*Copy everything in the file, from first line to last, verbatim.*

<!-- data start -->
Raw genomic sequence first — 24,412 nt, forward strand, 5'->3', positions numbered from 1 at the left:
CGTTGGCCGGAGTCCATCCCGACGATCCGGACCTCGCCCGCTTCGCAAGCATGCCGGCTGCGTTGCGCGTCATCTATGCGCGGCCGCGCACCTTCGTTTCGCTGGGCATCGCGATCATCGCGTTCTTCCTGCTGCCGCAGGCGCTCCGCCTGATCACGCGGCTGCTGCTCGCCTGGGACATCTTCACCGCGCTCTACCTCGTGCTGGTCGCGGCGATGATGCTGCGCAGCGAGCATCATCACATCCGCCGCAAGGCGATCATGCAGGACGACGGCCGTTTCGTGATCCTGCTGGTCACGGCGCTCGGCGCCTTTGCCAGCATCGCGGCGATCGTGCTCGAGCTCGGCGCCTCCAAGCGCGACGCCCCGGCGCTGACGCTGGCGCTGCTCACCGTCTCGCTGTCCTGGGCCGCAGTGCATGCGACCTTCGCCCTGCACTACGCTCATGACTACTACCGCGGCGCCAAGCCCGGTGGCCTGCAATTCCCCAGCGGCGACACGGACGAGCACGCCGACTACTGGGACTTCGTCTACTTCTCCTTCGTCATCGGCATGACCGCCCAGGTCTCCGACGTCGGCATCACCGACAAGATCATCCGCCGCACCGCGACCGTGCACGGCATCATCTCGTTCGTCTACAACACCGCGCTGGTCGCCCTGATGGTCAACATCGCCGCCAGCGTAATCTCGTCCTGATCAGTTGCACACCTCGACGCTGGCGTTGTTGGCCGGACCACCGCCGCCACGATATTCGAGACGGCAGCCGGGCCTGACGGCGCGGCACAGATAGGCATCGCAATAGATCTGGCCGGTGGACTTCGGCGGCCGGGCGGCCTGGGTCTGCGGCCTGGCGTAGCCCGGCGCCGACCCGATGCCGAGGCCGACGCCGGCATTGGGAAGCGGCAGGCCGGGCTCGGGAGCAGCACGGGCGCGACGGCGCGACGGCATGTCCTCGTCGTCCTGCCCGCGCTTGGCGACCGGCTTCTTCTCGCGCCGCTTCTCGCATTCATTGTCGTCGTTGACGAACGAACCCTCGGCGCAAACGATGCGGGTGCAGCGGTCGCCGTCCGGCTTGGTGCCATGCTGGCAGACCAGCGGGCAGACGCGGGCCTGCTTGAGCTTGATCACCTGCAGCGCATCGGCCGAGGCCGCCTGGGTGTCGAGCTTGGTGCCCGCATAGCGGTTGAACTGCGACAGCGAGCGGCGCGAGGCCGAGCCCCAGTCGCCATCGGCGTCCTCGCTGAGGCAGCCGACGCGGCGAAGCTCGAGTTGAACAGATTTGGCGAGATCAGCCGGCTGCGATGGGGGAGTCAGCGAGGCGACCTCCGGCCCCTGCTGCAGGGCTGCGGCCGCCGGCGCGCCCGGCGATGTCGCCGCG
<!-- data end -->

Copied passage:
Raw genomic sequence first — 24,412 nt, forward strand, 5'->3', positions numbered from 1 at the left:
CGTTGGCCGGAGTCCATCCCGACGATCCGGACCTCGCCCGCTTCGCAAGCATGCCGGCTGCGTTGCGCGTCATCTATGCGCGGCCGCGCACCTTCGTTTCGCTGGGCATCGCGATCATCGCGTTCTTCCTGCTGCCGCAGGCGCTCCGCCTGATCACGCGGCTGCTGCTCGCCTGGGACATCTTCACCGCGCTCTACCTCGTGCTGGTCGCGGCGATGATGCTGCGCAGCGAGCATCATCACATCCGCCGCAAGGCGATCATGCAGGACGACGGCCGTTTCGTGATCCTGCTGGTCACGGCGCTCGGCGCCTTTGCCAGCATCGCGGCGATCGTGCTCGAGCTCGGCGCCTCCAAGCGCGACGCCCCGGCGCTGACGCTGGCGCTGCTCACCGTCTCGCTGTCCTGGGCCGCAGTGCATGCGACCTTCGCCCTGCACTACGCTCATGACTACTACCGCGGCGCCAAGCCCGGTGGCCTGCAATTCCCCAGCGGCGACACGGACGAGCACGCCGACTACTGGGACTTCGTCTACTTCTCCTTCGTCATCGGCATGACCGCCCAGGTCTCCGACGTCGGCATCACCGACAAGATCATCCGCCGCACCGCGACCGTGCACGGCATCATCTCGTTCGTCTACAACACCGCGCTGGTCGCCCTGATGGTCAACATCGCCGCCAGCGTAATCTCGTCCTGATCAGTTGCACACCTCGACGCTGGCGTTGTTGGCCGGACCACCGCCGCCACGATATTCGAGACGGCAGCCGGGCCTGACGGCGCGGCACAGATAGGCATCGCAATAGATCTGGCCGGTGGACTTCGGCGGCCGGGCGGCCTGGGTCTGCGGCCTGGCGTAGCCCGGCGCCGACCCGATGCCGAGGCCGACGCCGGCATTGGGAAGCGGCAGGCCGGGCTCGGGAGCAGCACGGGCGCGACGGCGCGACGGCATGTCCTCGTCGTCCTGCCCGCGCTTGGCGACCGGCTTCTTCTCGCGCCGCTTCTCGCATTCATTGTCGTCGTTGACGAACGAACCCTCGGCGCAAACGATGCGGGTGCAGCGGTCGCCGTCCGGCTTGGTGCCATGCTGGCAGACCAGCGGGCAGACGCGGGCCTGCTTGAGCTTGATCACCTGCAGCGCATCGGCCGAGGCCGCCTGGGTGTCGAGCTTGGTGCCCGCATAGCGGTTGAACTGCGACAGCGAGCGGCGCGAGGCCGAGCCCCAGTCGCCATCGGCGTCCTCGCTGAGGCAGCCGACGCGGCGAAGCTCGAGTTGAACAGATTTGGCGAGATCAGCCGGCTGCGATGGGGGAGTCAGCGAGGCGACCTCCGGCCCCTGCTGCAGGGCTGCGGCCGCCGGCGCGCCCGGCGATGTCGCCGCG